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How Do I Choose the Best Contact Adhesive?

Rebecca Mecomber
Rebecca Mecomber

Selecting the correct contact adhesive for your project can be a daunting task. Manufacturers offer a dizzying array of adhesives for every conceivable purpose. Choosing the proper material for your job does not need to be difficult. Consider first the extent of adhesion you will need for your project, as manufacturers have special adhesives for certain jobs. Decide whether you want to spray or paint the adhesive, whether you prefer a solvent-based or water-based product, and look for a reputable name brand with a history of producing quality products.

The very first step in choosing a glue is ascertaining the type of adhesive best suited for your project. Contact adhesives come in two forms: liquid and spray. Liquid is applied with a paintbrush or paint roller. Spray aerosol adhesive is sprayed onto the material.

A can of spray contact adhesive.
A can of spray contact adhesive.

The liquid product is a strong-bond adhesive. This adhesive is best suited for heavier applications, such as gluing a sheet of laminate to a wooden or particleboard substrate. Its high shear-resistance and superior bond prevent the laminate from warping or buckling.

The spray-on product is best for lighter applications, such as gluing veneer to cabinetry or other furniture. These larger applications are common in an industrial setting and use a pneumatic compressor and spray gun. Small aerosol cans are available for crafts, woodworking and other small hobby projects.

A tube of contact adhesive.
A tube of contact adhesive.

Your next step is to decide whether your project requires a solvent-based or water-based adhesive. Contact adhesives were once all solvent-based, but concerns over its safety gave rise to the less toxic and less polluting water-based products. Solvent-based contact adhesive provides a superior bond, dries faster, and is more water-resistant than water-based products. Yet the solvent-based is also highly flammable, more expensive and produces toxic fumes unless ventilated properly. Additionally, some states and provinces have banned solvent-based materials completely.

Solvent-based glues are not often used for home projects anymore, due to the extreme flammability of the material and the dangerous gases it produces. Water-based products have improved since their introduction, and many products are as good as solvent-based. If you decide that your project requires a solvent-based contact adhesive and its use is legal in your region, consider working outside or in a very well-ventilated area. Keep the material away from open flames and dispose of any unused product lawfully. If you prefer a water-based adhesive, look for a can labeled as GREENGUARD® certified, low Volatile Organic Compounds (VOC) and complies with the Ozone Transport Commission (OTC).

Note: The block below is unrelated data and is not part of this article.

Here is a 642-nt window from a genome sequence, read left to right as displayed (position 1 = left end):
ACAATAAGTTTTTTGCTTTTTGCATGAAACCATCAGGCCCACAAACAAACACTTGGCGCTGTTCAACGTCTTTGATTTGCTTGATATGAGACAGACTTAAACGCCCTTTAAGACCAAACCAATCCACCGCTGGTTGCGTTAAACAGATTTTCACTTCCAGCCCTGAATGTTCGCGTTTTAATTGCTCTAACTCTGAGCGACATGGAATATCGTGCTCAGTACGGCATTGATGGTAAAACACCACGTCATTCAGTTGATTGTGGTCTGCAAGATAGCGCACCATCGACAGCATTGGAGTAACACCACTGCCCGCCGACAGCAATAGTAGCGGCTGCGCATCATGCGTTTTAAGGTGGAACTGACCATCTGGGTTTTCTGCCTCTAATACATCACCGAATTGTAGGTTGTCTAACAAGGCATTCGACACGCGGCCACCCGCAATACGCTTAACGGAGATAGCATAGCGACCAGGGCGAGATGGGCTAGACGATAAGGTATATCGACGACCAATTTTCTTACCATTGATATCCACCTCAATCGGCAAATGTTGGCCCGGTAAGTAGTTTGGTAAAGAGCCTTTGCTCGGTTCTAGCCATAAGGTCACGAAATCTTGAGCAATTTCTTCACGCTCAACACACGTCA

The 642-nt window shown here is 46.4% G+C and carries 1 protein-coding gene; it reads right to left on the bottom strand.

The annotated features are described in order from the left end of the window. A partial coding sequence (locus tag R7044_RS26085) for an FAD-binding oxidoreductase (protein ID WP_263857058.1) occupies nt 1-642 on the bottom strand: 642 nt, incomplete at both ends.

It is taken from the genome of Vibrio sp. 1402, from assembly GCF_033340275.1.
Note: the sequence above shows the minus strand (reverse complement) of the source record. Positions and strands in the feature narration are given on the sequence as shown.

Finally, select a contact adhesive that is manufactured by a reputable, recognizable company. Avoid selecting a contact adhesive based solely on its price, as many of the bargain adhesives offer substandard results. A well-known company with a consistent background of high-quality products is much more likely to stand behind its product and support its customers.

Discussion Comments


Liquid and spray aren't the only types of contact adhesive. There is also powder and foam adhesive and some people prefer these as well.

I'm not a fan of spray adhesives because they are messy and I feel that they are more harmful because the toxic gases spread all around. It's best to use these outdoors and not indoors. Even when using liquid adhesives, it's necessary to open a window. Non-toxic adhesives are nice but unfortunately, they don't hold as well.


@candyquilt-- Technically, any product that has to be applied to the surface of two materials in order to adhere them, is a contact adhesive. So anything that fits this definition can be categorized as such.

I agree with you that there are a lot of options but doing a little bit of research and reading reviews of various type of adhesives should give you a clear idea of what type you need.

For example, I use adhesive for craft and art projects and my preferred adhesive is aerosol spray adhesive. I find this easiest to use and it looks beset for projects where the adhesive will be visible because it dries clear.


What all is categorized as "contact adhesive?" I get confused about this. Are essentially all adhesives on the market contact adhesives?

I agree with the article that it's a daunting task to choose the right ingredient. What makes it worse is that a lot of these adhesive are labeled as "all-purpose." But every type of adhesive isn't best for every type of project.

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    • A can of spray contact adhesive.
      By: difught
      A can of spray contact adhesive.
    • A tube of contact adhesive.
      By: Tinga
      A tube of contact adhesive.